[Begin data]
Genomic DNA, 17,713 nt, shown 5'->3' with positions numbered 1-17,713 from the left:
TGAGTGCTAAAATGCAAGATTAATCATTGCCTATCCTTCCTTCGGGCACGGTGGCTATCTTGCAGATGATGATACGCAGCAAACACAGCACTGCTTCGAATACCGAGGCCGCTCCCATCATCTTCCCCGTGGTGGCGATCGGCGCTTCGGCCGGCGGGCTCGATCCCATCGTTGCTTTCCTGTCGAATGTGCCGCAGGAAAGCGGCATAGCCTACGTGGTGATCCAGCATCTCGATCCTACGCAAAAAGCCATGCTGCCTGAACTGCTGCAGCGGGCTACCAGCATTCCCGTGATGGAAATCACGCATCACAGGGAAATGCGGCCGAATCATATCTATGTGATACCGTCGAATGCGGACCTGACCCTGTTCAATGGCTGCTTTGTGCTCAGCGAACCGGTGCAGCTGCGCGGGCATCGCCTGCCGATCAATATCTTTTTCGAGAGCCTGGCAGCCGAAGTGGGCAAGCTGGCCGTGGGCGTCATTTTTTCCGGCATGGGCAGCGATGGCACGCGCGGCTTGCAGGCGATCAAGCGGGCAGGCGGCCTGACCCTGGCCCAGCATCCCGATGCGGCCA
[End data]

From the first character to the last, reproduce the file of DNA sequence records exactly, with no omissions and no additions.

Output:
Genomic DNA, 17,713 nt, shown 5'->3' with positions numbered 1-17,713 from the left:
TGAGTGCTAAAATGCAAGATTAATCATTGCCTATCCTTCCTTCGGGCACGGTGGCTATCTTGCAGATGATGATACGCAGCAAACACAGCACTGCTTCGAATACCGAGGCCGCTCCCATCATCTTCCCCGTGGTGGCGATCGGCGCTTCGGCCGGCGGGCTCGATCCCATCGTTGCTTTCCTGTCGAATGTGCCGCAGGAAAGCGGCATAGCCTACGTGGTGATCCAGCATCTCGATCCTACGCAAAAAGCCATGCTGCCTGAACTGCTGCAGCGGGCTACCAGCATTCCCGTGATGGAAATCACGCATCACAGGGAAATGCGGCCGAATCATATCTATGTGATACCGTCGAATGCGGACCTGACCCTGTTCAATGGCTGCTTTGTGCTCAGCGAACCGGTGCAGCTGCGCGGGCATCGCCTGCCGATCAATATCTTTTTCGAGAGCCTGGCAGCCGAAGTGGGCAAGCTGGCCGTGGGCGTCATTTTTTCCGGCATGGGCAGCGATGGCACGCGCGGCTTGCAGGCGATCAAGCGGGCAGGCGGCCTGACCCTGGCCCAGCATCCCGATGCGGCCA